Question why county bothered to have original case dismissed
May 24, 2018 – Green Bay, Wisconsin – Yesterday, Brown County filed a lawsuit reopening a dispute over the legality of its new 0.5% sales tax. A previous suit, brought by the Brown County Taxpayers Association (BCTA) and a Brown County resident, argued the tax was illegal because state law says a county can only create a sales tax “for the purpose of directly reducing the property tax levy.” Brown County’s sales tax would not reduce the property tax levy and is intended to fund a slew of new projects. The suit was dismissed on a procedural technicality.
Contrary to initial reports in the Green Bay Press Gazette, the County is not seeking to have the judge throw anything out (the first case was dismissed without prejudice and not appealed), and is not asking BCTA to pay its eyebrow-raising $125,000 legal tab from the first suit. Instead, the County is doing exactly what BCTA tried to do in the first case – seeking a ruling on whether the sales tax is legal.
“Brown County says they want a judge to decide whether the sales tax is legal,” said Rich Heidel, President of BCTA. “That’s all we asked for in our original lawsuit. Why did the County waste everyone’s time and money getting the first case dismissed on a technicality? We could’ve been done with this already. The judge in the first case was going to hold a final hearing in April if the case hadn’t been dismissed. We tried to get this done as quickly as possible. They wanted to slow it down.”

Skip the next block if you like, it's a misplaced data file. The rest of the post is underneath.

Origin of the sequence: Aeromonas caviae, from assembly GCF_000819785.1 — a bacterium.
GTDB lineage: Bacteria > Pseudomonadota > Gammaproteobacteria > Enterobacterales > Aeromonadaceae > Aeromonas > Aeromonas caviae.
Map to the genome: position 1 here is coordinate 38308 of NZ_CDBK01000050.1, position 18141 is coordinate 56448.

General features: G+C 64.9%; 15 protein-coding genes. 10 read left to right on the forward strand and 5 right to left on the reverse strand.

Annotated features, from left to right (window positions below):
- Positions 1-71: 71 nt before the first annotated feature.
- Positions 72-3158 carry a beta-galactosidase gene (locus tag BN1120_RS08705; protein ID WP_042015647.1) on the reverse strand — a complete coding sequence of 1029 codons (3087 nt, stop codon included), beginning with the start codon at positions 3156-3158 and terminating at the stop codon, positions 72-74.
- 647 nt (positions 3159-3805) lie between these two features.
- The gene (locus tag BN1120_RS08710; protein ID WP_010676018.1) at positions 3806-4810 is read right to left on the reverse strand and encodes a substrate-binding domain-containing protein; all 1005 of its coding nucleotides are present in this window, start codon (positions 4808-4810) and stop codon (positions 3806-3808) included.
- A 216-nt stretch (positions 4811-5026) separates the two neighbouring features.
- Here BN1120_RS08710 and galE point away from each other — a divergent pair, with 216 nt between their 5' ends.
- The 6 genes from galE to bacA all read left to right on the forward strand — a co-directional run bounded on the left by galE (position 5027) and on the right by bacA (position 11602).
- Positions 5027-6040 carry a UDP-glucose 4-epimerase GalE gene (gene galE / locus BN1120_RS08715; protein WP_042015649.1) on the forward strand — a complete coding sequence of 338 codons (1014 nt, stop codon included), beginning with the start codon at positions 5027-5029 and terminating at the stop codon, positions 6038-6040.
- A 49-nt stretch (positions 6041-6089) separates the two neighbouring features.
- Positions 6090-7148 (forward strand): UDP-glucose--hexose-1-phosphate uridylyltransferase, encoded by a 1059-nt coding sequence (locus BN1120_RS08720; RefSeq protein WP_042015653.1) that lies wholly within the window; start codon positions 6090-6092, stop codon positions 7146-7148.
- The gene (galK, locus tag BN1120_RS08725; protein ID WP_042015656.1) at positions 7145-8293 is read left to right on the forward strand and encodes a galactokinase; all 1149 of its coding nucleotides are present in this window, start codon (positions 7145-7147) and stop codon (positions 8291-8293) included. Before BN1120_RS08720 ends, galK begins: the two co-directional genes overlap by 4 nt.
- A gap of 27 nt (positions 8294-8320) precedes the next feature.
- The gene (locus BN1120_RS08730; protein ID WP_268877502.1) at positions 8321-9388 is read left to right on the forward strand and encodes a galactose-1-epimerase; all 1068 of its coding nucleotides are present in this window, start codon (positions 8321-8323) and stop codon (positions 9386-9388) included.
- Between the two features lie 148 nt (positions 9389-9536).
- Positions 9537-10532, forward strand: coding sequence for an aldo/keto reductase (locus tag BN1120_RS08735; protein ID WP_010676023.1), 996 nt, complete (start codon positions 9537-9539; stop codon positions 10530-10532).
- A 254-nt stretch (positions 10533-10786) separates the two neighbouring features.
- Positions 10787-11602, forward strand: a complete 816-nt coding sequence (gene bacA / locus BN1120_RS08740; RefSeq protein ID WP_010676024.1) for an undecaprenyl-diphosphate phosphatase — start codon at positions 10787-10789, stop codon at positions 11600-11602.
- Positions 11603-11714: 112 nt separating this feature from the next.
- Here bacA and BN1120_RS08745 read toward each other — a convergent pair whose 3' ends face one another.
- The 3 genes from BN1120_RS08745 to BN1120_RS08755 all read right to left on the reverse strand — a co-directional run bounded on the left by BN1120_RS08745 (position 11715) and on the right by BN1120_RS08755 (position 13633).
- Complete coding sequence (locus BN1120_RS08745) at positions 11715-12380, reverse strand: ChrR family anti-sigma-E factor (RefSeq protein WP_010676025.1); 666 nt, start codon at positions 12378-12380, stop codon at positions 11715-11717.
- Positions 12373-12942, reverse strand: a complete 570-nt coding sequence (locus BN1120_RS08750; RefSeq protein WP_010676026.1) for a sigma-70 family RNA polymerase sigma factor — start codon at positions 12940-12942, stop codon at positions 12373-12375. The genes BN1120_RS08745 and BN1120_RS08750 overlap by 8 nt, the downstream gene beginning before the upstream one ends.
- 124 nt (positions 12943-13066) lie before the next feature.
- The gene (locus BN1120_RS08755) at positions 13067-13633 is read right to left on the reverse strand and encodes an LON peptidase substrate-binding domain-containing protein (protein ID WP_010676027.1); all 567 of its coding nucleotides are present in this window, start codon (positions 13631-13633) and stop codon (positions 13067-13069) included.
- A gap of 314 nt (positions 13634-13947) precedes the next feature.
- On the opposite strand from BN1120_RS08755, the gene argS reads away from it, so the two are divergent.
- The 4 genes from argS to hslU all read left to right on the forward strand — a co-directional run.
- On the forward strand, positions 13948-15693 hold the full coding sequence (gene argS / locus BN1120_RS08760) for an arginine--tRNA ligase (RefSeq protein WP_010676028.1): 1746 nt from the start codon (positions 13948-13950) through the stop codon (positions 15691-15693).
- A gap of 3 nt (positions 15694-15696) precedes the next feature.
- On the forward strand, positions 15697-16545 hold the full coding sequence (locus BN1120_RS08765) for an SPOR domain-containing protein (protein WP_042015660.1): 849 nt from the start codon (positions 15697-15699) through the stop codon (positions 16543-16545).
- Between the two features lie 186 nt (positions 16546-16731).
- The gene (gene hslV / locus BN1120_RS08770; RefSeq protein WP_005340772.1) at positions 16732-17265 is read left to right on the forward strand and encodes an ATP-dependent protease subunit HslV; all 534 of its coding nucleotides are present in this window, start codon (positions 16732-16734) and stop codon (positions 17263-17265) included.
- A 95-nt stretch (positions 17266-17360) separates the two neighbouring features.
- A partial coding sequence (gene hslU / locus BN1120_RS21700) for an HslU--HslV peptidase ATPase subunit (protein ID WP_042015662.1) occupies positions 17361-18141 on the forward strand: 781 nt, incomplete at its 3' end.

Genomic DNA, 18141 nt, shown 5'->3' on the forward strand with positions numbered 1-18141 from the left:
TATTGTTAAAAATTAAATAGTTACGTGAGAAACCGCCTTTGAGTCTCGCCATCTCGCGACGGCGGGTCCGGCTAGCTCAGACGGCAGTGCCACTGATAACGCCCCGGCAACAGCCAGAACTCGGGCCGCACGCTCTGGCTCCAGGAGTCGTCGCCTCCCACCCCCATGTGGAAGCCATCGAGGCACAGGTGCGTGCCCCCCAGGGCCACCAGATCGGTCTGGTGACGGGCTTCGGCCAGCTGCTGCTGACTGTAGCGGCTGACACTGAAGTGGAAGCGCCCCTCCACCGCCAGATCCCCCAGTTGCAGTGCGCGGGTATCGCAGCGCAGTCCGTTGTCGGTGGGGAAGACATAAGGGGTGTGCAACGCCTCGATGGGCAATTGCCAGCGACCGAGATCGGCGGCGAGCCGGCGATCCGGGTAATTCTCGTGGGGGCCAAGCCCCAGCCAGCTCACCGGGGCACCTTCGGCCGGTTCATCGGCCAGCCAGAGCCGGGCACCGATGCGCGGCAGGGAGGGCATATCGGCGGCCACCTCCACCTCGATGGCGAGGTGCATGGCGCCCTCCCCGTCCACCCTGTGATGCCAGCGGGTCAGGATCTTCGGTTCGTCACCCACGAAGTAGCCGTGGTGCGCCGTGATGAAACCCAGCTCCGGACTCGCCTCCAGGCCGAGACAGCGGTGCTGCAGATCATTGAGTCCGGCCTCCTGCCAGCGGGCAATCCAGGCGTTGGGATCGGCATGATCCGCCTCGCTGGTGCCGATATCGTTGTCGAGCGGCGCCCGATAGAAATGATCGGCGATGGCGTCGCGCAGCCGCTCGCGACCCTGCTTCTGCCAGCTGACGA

The County’s focus on “saving” property taxpayers money by implementing a sales tax is beside the point. “Whether the $147 million in new spending is a good idea or not is irrelevant,” said Heidel. “What matters is whether the sales tax is legal. And it isn’t, because it was used to pay for new spending instead of for reducing the property tax levy as required by state law.”
BCTA also objects to County Executive Troy Streckenbach’s absurd characterization of the group as somehow having limitless resources. The small group has virtually no assets and could never have afforded to hire an attorney to protect their rights without the Wisconsin Institute for Law & Liberty offering pro bono legal services.
“Selling the County as some poor David up against our Goliath is ludicrous on its face,” explained Rick Esenberg, President & General Counsel of WILL. “The County went out and hired some of the best – and most expensive – lawyers in the state and can vote to spend effectively however much it wants on litigation. We’re far more limited in our available resources.”
More information about the case is available here.